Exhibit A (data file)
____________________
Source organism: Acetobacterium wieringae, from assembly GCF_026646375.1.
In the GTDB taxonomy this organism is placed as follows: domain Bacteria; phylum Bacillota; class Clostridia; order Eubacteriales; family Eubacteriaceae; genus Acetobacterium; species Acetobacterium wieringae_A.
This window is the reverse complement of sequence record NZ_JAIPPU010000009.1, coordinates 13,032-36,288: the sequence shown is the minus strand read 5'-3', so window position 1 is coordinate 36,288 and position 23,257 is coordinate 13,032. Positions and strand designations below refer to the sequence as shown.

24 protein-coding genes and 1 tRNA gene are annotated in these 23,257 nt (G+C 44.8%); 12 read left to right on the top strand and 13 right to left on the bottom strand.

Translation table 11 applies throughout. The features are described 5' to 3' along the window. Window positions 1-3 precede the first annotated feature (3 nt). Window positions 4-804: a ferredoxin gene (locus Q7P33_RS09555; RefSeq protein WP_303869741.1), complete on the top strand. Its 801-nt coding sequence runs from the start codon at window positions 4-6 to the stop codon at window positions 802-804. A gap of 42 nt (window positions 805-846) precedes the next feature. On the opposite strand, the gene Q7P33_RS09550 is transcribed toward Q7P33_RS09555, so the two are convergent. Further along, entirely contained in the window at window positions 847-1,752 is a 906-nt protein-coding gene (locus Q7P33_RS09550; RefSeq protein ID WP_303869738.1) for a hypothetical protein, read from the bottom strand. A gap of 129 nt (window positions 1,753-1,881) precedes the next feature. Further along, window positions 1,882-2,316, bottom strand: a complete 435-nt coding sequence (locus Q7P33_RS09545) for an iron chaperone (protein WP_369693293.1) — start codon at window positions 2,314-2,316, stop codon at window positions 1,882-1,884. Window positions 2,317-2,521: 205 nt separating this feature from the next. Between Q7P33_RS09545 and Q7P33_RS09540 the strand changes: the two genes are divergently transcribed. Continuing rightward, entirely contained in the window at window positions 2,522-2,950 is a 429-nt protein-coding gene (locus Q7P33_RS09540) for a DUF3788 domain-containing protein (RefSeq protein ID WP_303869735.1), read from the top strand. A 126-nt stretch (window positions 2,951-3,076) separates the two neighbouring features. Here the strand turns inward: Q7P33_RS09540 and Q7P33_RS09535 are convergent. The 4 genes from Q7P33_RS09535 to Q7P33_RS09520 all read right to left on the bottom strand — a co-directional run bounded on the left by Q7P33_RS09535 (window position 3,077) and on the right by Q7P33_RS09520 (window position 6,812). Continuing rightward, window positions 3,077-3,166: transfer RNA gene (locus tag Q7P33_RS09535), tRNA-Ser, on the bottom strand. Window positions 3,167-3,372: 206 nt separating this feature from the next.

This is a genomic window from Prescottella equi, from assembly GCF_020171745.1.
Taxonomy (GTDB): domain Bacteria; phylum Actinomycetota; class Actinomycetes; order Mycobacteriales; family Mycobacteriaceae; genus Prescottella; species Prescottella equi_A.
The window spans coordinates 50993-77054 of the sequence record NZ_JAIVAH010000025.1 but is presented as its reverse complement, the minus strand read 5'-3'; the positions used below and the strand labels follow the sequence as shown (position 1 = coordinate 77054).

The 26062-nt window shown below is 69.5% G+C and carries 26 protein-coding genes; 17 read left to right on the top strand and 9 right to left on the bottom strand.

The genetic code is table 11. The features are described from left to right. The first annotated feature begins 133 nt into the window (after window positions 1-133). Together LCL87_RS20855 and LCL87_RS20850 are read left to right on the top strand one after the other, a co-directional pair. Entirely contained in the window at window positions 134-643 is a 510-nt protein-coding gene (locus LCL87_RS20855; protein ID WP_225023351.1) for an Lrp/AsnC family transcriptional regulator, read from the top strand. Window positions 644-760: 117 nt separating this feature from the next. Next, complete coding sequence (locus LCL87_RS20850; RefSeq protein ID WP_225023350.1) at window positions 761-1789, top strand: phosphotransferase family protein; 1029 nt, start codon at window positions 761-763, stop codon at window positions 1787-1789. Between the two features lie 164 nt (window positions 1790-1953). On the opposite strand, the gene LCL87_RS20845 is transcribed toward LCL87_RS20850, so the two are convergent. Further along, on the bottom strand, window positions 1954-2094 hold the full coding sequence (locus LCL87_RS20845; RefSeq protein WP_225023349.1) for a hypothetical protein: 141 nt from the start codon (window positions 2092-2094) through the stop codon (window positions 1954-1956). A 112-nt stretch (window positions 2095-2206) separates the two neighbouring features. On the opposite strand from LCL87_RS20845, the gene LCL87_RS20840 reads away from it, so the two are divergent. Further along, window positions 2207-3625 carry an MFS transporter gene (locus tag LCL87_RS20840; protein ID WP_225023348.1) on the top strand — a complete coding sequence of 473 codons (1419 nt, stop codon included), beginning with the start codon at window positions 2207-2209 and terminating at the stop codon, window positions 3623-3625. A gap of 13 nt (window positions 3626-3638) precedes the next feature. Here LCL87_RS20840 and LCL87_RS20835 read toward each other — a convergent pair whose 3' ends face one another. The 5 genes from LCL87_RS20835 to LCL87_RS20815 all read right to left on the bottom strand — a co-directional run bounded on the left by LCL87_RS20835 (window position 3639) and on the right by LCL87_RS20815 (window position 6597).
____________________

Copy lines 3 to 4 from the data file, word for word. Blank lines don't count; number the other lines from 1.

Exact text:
This window is the reverse complement of sequence record NZ_JAIPPU010000009.1, coordinates 13,032-36,288: the sequence shown is the minus strand read 5'-3', so window position 1 is coordinate 36,288 and position 23,257 is coordinate 13,032. Positions and strand designations below refer to the sequence as shown.

24 protein-coding genes and 1 tRNA gene are annotated in these 23,257 nt (G+C 44.8%); 12 read left to right on the top strand and 13 right to left on the bottom strand.